“Excuse me,” said the driver. “I just realized I’m almost out of gas, and I’m new in town. Is there a gas station down this direction?”
Tatia kept walking but slowed a bit, matching her stride to the slow roll of his vehicle. Without looking at him, she replied, “No, not for about twenty miles. Make a u-turn and turn right at the stoplight. There are two stations in the next block.”
“No problem,” she said, beginning to pick up her pace again.
“I hope you don’t mind my saying this, but you have beautiful hair.”
Surprised, she stopped and turned her head to look at him. She struggled to keep her mouth from falling open – he was the most startlingly handsome man she had ever seen, except on the covers of the romance novels Josie liked to read. He had it all – the square jaw, full lips, dimples, smoldering eyes, black hair, and one stray curl that had escaped onto his forehead to keep him from being absolutely perfect. She felt what she was sure was the monster blush of all times reddening her cheeks as he flashed her a perfect smile.
“Anyway,” he said, waving and stepping on the gas, “thanks again.”
Before she could find her voice, he had made his u-turn and was gone. “Real cool, Tatia,” she said as she continued her walk toward home. “Mr. Perfect pays you a compliment, and you can’t say thanks, you’re welcome, or even have a nice day. Not that it matters. I’ll never see him again.”
She did, though. The next day she saw him on the same road, driving in the opposite direction. He smiled and waved, and she almost smiled before ducking her head. The following day, his flashy ride was at the four-way stop a couple of blocks from the school, and the day after, he came out of the post office as she was walking by on the other side of the street. Each time, he smiled and waved, and each time, she became a little braver, finally returning his greeting with a smile and wave of her own.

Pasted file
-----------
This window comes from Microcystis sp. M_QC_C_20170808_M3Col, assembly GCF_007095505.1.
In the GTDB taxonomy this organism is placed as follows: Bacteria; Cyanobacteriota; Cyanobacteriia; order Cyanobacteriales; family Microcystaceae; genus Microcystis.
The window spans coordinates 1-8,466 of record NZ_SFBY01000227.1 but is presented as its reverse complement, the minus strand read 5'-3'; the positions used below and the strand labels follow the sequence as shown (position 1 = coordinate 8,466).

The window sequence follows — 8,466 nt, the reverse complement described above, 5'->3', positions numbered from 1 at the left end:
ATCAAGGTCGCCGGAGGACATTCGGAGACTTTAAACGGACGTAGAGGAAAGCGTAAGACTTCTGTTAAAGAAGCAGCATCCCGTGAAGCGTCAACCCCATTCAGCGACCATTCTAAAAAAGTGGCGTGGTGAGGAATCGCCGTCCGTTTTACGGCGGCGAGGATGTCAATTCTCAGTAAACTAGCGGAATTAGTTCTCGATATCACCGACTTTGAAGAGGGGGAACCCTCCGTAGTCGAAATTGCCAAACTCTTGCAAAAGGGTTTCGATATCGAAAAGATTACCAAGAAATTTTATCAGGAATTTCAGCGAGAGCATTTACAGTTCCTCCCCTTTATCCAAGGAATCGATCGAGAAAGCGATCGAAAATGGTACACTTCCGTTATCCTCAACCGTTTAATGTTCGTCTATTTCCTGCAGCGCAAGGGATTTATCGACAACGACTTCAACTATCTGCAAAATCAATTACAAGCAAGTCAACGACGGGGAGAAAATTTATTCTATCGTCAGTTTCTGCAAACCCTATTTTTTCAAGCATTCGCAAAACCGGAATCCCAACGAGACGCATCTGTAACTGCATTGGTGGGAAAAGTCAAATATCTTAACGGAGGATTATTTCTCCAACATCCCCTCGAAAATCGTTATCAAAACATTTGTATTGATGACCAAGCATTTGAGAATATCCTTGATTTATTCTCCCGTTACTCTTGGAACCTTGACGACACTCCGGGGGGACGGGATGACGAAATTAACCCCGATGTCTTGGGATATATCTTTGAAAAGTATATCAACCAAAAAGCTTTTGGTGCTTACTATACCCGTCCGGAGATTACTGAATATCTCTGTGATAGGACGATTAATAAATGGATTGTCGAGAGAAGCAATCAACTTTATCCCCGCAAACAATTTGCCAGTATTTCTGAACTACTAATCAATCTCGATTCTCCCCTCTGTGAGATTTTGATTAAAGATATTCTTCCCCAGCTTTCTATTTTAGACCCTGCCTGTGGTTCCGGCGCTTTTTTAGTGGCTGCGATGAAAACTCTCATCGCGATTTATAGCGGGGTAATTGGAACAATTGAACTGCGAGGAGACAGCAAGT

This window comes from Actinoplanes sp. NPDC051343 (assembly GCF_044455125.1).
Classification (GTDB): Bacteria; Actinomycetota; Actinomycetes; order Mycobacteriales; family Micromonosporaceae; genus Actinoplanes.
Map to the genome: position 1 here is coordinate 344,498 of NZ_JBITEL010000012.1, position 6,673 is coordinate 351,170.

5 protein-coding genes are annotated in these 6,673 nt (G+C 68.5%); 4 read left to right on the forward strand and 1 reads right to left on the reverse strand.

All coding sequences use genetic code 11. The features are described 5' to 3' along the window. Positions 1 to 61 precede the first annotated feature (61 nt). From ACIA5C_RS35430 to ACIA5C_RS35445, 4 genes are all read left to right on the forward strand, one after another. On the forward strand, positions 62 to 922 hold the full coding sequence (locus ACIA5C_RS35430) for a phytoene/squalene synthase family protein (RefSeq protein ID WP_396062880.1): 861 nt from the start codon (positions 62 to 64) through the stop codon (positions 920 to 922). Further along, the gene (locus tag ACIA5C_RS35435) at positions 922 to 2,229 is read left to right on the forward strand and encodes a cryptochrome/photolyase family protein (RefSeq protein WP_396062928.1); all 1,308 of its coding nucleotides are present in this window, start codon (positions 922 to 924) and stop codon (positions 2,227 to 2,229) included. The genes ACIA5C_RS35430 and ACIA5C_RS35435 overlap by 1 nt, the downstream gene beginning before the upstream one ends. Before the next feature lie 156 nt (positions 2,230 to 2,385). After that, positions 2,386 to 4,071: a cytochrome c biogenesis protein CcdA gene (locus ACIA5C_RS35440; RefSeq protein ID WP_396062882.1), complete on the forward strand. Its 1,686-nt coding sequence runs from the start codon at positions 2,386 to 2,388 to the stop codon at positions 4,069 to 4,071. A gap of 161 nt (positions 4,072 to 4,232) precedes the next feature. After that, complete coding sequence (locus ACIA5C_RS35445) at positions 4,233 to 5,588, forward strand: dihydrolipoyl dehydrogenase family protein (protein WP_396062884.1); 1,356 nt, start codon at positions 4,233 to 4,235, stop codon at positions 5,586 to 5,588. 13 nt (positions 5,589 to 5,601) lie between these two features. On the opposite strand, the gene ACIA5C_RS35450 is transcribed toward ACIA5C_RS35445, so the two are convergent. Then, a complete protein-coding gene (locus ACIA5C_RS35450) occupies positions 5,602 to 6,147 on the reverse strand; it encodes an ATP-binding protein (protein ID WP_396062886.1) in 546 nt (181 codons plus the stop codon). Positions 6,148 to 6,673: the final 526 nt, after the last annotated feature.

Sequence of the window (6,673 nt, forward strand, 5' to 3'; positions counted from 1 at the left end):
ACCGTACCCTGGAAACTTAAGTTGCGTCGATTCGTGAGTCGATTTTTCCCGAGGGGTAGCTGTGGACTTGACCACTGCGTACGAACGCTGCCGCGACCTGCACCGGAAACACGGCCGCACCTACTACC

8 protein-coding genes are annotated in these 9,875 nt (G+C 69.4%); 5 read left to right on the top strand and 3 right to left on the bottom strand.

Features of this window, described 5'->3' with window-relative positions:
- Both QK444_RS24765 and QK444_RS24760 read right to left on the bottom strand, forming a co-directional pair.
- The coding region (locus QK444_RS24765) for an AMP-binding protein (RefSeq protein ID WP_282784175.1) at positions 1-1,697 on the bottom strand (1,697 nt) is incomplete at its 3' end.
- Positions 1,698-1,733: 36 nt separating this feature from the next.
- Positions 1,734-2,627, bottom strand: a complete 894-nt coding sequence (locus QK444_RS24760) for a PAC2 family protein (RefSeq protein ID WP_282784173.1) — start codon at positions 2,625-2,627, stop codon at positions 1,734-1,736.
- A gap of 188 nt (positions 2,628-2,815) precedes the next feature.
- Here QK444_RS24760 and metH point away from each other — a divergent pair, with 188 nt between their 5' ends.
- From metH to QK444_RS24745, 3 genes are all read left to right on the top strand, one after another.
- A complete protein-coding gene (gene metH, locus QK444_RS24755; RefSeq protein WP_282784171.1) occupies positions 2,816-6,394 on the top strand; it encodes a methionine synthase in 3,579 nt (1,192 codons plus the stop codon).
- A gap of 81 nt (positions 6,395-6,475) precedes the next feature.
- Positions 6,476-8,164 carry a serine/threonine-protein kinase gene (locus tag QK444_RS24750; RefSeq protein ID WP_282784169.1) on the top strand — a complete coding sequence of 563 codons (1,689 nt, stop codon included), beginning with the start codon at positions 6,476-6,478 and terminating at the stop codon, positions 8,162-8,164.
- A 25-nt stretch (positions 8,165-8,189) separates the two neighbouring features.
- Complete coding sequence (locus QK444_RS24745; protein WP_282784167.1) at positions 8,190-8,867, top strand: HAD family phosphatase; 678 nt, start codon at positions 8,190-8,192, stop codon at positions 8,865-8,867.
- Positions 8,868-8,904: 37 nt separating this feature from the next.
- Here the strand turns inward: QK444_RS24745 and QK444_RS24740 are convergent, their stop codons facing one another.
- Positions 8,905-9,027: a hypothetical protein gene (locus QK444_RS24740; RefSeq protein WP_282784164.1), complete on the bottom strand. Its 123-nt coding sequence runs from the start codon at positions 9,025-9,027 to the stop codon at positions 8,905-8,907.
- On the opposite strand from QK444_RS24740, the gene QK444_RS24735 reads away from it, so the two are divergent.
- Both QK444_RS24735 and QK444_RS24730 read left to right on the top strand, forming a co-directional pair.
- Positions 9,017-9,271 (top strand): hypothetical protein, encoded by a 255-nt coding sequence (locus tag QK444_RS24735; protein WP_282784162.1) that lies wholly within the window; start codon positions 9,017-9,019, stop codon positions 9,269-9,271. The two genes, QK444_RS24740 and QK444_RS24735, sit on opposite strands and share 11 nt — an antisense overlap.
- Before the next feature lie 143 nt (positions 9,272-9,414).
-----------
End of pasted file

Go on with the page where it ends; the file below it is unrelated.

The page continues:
Then, it was the weekend, and she didn’t see him for two days. When Monday came, she found herself hoping to catch a glimpse of him as she walked out of the library. What she saw was her handsome stranger sitting in one of two chairs just outside the door, twirling a single dandelion between his fingers. She didn’t actually see him at first – she was reading the cover blurb of the book she had just checked out.
“Hi there,” he said.
She jumped, let out a little screech, and dropped her book. “You scared me,” she stammered, leaning back against the door jamb with one hand on her chest.
“I’m so sorry,” he said, picking up the book and handing it to her.
“It’s okay. I just wasn’t expecting to see anyone. Nobody sits in those chairs – usually,” she replied with a breathless giggle.
“Well, I just saw this first color of spring,” he said, holding out the flower, “and I thought of you the first time I saw you walking along the road last week.”
This time she managed a real smile as she accepted the flower. “Thank you. That’s really sweet.”
“No problem, right? I gotta run, but since we seem to run in the same areas, I’ll probably be seeing you.”